E. Headaches Due to Metabolic Disorders: Headaches are a prevalent symptom of several metabolic disorders. Conditions like hypoxia and hypercapnia cause headaches due to low oxygen saturation and excess carbon dioxide in the body, especially at high altitudes where the atmospheric oxygen concentration is low. Headaches due to metabolic conditions often mimic primary headaches.

  1. Hypoxia: Low oxygen saturation in the blood is known as hypoxia. It can be caused due to underlying diseases of the heart, lungs, or at high altitudes.
  2. Hypercapnia: Having a higher concentration of carbon dioxide in the blood is known as hypercapnia due to chronic lung disease.
  3. Dialysis: Due to the imbalance in large amounts of water and electrolytes during dialysis (an artificial procedure to remove waste products from the body), patients complain of severe headaches.
  4. Hypoglycemia: Low blood sugar levels in the body can cause symptoms such as throbbing headache, fatigue, shakiness, etc.

F. Organic Headache : Due to Infections Outside the Brain: Headache is a common symptom of many systemic bacterial and viral infections. They directly or indirectly cause headaches and are usually related to the body’s immune response. Infections involving the upper respiratory tract cause headaches due to nasal passage and sinus congestion. Infections like Influenza, common flu, HIV, and bacterial sepsis are attributed to organic headaches.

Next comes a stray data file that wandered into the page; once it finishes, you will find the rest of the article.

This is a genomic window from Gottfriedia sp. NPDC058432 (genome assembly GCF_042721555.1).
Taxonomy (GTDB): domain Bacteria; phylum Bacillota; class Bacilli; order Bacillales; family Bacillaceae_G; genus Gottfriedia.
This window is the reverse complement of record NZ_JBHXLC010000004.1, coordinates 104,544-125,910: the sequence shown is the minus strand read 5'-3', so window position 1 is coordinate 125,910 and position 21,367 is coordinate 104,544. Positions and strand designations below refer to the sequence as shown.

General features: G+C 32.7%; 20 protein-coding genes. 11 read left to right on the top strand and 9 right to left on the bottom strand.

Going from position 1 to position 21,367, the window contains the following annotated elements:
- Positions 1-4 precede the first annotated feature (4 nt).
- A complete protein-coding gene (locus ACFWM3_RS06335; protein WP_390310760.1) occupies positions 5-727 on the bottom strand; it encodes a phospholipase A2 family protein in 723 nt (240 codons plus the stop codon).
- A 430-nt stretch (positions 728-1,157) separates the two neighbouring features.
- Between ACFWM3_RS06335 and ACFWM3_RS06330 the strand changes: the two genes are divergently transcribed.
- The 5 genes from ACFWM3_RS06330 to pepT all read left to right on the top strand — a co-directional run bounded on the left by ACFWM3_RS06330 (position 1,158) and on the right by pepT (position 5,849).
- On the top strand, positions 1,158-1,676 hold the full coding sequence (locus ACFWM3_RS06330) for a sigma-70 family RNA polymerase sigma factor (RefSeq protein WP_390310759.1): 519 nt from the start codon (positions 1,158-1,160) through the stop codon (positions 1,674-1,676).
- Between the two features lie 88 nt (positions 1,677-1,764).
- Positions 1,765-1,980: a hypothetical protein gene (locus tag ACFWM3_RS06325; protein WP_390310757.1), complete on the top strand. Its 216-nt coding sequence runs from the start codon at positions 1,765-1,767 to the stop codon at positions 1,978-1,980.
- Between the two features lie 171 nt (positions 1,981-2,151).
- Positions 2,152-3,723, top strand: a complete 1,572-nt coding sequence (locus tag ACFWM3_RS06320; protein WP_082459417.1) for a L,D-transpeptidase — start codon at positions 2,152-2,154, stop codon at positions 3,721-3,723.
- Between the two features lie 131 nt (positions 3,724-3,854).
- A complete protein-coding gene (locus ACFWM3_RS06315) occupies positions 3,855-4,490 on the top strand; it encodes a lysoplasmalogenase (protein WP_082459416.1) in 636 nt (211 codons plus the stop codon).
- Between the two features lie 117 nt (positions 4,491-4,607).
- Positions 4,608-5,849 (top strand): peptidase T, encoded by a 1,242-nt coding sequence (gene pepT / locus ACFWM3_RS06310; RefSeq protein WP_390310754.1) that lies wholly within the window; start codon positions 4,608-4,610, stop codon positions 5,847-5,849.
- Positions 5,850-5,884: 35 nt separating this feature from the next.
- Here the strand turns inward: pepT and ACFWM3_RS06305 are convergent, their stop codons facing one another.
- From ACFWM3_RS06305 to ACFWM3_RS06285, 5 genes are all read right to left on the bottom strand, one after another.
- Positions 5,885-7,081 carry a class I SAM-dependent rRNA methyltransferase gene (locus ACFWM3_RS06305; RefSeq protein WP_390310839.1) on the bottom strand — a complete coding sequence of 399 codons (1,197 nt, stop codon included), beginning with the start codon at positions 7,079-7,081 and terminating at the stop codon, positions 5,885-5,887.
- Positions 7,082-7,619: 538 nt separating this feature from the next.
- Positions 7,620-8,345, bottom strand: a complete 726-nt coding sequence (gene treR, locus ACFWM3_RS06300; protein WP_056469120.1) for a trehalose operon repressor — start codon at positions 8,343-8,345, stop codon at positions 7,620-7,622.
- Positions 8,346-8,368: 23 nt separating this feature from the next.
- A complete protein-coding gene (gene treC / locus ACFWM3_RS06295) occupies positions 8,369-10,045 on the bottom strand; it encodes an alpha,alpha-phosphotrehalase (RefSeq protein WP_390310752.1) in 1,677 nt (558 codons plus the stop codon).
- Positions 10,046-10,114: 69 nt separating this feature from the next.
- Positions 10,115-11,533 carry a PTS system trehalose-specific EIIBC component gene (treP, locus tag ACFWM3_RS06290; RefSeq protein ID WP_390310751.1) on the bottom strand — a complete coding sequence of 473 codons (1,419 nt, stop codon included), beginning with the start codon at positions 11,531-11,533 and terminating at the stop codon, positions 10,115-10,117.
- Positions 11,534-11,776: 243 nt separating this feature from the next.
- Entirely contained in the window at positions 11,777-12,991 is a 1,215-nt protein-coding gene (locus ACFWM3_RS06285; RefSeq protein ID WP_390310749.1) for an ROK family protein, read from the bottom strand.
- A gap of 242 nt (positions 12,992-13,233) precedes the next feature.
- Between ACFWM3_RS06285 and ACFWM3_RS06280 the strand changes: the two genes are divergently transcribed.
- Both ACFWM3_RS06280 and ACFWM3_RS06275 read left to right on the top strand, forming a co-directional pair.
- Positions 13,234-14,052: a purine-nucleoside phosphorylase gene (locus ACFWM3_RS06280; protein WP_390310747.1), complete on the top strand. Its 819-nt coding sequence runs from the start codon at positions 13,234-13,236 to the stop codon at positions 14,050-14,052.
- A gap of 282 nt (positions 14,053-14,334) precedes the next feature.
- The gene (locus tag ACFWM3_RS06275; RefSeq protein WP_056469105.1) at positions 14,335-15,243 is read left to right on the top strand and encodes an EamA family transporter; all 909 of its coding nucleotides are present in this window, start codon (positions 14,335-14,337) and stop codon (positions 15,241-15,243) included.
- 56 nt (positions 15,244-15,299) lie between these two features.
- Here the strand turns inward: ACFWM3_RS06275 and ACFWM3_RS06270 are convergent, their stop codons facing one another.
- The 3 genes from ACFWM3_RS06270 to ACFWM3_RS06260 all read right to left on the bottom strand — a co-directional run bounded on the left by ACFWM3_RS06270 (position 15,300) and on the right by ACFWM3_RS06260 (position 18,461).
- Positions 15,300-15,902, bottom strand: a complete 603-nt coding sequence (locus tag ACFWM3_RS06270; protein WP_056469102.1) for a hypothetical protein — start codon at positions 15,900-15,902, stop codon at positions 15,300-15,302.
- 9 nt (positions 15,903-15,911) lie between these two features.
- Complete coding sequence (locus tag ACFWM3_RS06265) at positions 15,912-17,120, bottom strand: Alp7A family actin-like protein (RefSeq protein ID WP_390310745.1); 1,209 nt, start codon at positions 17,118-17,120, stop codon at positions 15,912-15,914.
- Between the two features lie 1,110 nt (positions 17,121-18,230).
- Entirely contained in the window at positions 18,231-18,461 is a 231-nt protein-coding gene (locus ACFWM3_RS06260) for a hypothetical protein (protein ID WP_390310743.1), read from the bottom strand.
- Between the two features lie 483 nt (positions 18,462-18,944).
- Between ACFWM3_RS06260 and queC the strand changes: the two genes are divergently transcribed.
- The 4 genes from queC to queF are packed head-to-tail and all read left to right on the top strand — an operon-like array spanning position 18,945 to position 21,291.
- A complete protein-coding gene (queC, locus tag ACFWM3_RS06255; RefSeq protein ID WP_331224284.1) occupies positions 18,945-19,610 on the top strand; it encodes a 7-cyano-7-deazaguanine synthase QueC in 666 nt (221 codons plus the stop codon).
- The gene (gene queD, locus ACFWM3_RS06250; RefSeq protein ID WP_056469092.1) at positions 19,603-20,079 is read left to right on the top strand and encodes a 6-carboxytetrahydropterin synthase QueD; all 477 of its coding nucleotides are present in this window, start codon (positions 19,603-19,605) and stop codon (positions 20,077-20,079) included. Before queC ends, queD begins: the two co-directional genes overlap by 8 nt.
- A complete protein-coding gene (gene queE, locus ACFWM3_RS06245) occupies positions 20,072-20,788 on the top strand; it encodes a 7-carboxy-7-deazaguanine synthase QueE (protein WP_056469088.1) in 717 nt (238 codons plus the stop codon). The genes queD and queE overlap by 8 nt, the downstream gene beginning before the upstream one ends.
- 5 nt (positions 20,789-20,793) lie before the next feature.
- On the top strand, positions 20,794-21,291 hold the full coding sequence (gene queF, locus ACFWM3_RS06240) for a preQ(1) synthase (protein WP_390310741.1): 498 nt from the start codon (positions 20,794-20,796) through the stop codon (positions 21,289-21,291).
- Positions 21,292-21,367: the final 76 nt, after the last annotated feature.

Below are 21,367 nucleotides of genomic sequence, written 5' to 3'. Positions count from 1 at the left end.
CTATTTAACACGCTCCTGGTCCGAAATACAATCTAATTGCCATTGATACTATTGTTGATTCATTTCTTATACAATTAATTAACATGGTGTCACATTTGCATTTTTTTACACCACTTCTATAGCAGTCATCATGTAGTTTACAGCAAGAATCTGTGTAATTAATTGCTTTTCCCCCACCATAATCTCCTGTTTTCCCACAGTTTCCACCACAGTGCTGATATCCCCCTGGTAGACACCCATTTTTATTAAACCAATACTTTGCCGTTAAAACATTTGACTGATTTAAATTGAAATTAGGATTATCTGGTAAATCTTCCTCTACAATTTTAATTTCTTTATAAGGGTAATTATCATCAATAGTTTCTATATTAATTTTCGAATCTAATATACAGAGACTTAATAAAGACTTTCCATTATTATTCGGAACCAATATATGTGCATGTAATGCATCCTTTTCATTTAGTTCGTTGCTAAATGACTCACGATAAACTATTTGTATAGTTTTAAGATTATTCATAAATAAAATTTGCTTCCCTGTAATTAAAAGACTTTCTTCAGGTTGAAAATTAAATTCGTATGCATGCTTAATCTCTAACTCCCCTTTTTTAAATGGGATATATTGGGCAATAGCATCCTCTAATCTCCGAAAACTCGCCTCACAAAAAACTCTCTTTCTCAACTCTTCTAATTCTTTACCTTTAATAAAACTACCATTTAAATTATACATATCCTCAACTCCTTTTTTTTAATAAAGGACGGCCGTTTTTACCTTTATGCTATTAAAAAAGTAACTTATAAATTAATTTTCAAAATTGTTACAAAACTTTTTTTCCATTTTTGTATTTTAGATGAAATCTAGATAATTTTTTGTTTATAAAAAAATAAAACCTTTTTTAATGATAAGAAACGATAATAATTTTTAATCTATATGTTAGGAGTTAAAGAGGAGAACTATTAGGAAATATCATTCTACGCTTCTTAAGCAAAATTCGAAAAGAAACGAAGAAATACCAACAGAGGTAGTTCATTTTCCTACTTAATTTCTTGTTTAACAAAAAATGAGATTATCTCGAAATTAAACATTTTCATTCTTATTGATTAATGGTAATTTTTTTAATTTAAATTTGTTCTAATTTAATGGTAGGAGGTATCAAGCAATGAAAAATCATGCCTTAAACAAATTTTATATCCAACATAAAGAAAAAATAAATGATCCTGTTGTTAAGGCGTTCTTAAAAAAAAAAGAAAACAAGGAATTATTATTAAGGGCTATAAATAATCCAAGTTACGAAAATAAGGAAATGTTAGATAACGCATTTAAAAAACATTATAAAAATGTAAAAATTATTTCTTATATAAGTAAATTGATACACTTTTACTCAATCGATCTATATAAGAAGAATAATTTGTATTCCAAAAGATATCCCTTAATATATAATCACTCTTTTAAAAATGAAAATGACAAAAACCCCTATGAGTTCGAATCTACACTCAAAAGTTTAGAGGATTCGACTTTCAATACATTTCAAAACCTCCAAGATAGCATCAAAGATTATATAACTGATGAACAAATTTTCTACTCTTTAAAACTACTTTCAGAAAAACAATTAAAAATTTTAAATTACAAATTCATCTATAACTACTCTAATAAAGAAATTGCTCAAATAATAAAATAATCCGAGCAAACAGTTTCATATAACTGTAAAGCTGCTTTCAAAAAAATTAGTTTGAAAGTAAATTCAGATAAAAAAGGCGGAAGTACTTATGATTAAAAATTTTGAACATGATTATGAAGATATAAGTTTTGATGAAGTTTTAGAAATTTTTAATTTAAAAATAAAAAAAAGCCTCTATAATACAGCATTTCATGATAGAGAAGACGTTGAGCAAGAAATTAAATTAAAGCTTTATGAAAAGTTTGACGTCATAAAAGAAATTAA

How Are Organic Headaches Diagnosed?

Diagnosing organic headaches is tricky as multiple underlying causes are involved. Therefore, clinicians must carefully evaluate the symptoms and prescribe the necessary tests accordingly. For example, an additional blood test, CT (computed tomography) scan, MRI (magnetic resonance imaging), and X-rays might be required to visualize the underlying pathology.

What Are the Treatment Options Available for Organic Headaches?

It is important to identify the underlying condition before treating a secondary headache. Eliminating the cause will help in relieving the symptoms. Most physicians prescribe over-the-counter (OTC) painkillers like Ibuprofen, Aspirin, and Acetaminophen. Physical therapy like massages and stress management are advised if these medications fail.

Conclusion:

Organic headaches are also known as secondary headaches. They are not a disease condition but rather a symptom of an underlying medical condition. Ten percent of all diagnosed headaches constitute organic headaches. Conditions like brain tumors, blood vessel malformations, hypoxia, and infections can cause secondary headaches. Therefore, it is crucial to identify these conditions before carrying out the treatment protocol.

Frequently Asked Questions

1.

What Is the Healthiest Way to Get Rid of an Organic Headache?